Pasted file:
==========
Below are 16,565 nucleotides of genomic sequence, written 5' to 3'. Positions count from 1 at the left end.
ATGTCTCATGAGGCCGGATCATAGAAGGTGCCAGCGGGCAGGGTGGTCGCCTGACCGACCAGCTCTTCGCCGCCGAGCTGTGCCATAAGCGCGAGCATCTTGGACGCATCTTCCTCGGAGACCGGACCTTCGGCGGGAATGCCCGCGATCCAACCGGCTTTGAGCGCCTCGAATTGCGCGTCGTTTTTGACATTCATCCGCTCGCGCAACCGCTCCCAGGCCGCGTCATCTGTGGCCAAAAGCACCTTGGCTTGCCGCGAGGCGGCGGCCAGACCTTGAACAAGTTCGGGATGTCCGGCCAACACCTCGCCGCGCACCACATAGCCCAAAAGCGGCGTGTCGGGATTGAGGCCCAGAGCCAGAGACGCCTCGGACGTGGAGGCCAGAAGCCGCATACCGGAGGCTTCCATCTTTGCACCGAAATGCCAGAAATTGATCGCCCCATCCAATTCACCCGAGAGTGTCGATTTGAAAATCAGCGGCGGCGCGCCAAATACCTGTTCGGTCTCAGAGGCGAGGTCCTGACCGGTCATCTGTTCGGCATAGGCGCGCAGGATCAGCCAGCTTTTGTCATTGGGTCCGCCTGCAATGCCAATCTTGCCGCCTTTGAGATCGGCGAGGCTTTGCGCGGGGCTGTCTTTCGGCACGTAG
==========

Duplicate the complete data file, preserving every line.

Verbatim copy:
Below are 16,565 nucleotides of genomic sequence, written 5' to 3'. Positions count from 1 at the left end.
ATGTCTCATGAGGCCGGATCATAGAAGGTGCCAGCGGGCAGGGTGGTCGCCTGACCGACCAGCTCTTCGCCGCCGAGCTGTGCCATAAGCGCGAGCATCTTGGACGCATCTTCCTCGGAGACCGGACCTTCGGCGGGAATGCCCGCGATCCAACCGGCTTTGAGCGCCTCGAATTGCGCGTCGTTTTTGACATTCATCCGCTCGCGCAACCGCTCCCAGGCCGCGTCATCTGTGGCCAAAAGCACCTTGGCTTGCCGCGAGGCGGCGGCCAGACCTTGAACAAGTTCGGGATGTCCGGCCAACACCTCGCCGCGCACCACATAGCCCAAAAGCGGCGTGTCGGGATTGAGGCCCAGAGCCAGAGACGCCTCGGACGTGGAGGCCAGAAGCCGCATACCGGAGGCTTCCATCTTTGCACCGAAATGCCAGAAATTGATCGCCCCATCCAATTCACCCGAGAGTGTCGATTTGAAAATCAGCGGCGGCGCGCCAAATACCTGTTCGGTCTCAGAGGCGAGGTCCTGACCGGTCATCTGTTCGGCATAGGCGCGCAGGATCAGCCAGCTTTTGTCATTGGGTCCGCCTGCAATGCCAATCTTGCCGCCTTTGAGATCGGCGAGGCTTTGCGCGGGGCTGTCTTTCGGCACGTAG